Suck it up, Australia: your robot vacuums aren’t as great for the environment as you thought, new research suggests.
With the smart home revolution in full swing, many households are taking up different devices with gusto and robotic vacuum cleaners top the list.
More than 10 million devices are in circulation and counting. But a new study has questioned the advertised promises of energy efficiency and cleaner homes from a device that’s fast becoming one of Australia’s most common smart technologies.
“One of the significant things we found from the research was the robovacuum cleaner hasn’t replaced the traditional vacuum cleaner,” said report author Larissa Nicholls, from RMIT University’s Centre for Urban Research.
“In most households, the robovac doesn’t clean to the level they want or in the places they can’t get to: in corners or behind furniture.”
Dr Nicholls and her co-author, RMIT associate professor Yolande Strengers, acknowledged that while the device itself wasn’t energy intensive, the overall impact of producing them en masse was unhelpful.
“The level of clean was valuable but not enough to give up other types of floor cleaning,” she said.
“Overall the financial and environmental impact of these robovacs need to be questioned. I’m taking into account the energy and carbon emissions involved in making all these extra devices and the impact of the disposal of all these devices with their short lifespans.”
The researchers, who conducted a qualitative survey of 36 households across Australia, also found that robotic vacuums encouraged an unhealthy standard of hygiene in our homes.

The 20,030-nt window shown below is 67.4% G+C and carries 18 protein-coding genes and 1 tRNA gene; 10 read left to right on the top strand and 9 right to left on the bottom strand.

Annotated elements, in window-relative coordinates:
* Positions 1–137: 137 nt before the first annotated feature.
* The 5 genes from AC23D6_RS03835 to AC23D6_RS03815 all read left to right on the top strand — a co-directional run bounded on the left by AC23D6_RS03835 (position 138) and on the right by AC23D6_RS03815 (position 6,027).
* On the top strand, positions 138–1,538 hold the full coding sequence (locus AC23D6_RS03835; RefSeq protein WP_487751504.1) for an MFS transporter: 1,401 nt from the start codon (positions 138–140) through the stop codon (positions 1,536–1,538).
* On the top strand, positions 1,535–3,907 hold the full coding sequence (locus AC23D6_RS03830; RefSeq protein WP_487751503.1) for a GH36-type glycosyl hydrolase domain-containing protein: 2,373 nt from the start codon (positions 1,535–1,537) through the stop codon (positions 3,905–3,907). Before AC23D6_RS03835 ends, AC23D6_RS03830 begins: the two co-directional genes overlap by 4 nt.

“The marketing of hyper-hygienic homes is potentially unhealthy for society and people,” said Dr Nicholls.
“Marketing of new products shouldn’t be what educates us on how clean our homes should be. Particularly now that medical research has shown that being too clean in our homes is probably causing some of the increases in conditions such as allergies and asthma.”
Dr Nicholls said this, in turn, saw increased use of energy and cleaning products, compounding the device’s environmental impact.
This higher standard of hygiene and general tidiness would also commonly fall on the female members of households, exacerbating relationship problems and inequality in the home, according to the researchers.
The report said: “To some extent, robovacs demand a home that meets the ideal of tidiness presented in marketing imagery – one devoid of stuff or clutter on or around the floor. In this way, they could also exacerbate the concern caused by an untidy or ‘dirty’ floor.
“A few households struggled to provide an appropriate environment for the device to operate at all.”
Dr Nicholls said the survey size was small, but the findings were in accord with larger international surveys. She said it was the first of its kind to assess the social and environmental impacts of robotic vacuum cleaners.
In one instance, a woman gave up using the robotic cleaner altogether because she couldn’t meet its implicit demands for tidiness.
“At first I thought it was the best thing ever … so we’d call it happiness. But then the happiness was very short-lived: I’ll go to uni or something, and then I ask the children, please make sure that happiness is working and not stuck somewhere … I’ll come back home, and the house is a mess, and the [vacuum cleaner] is stuck … so it was a source of distress as well.”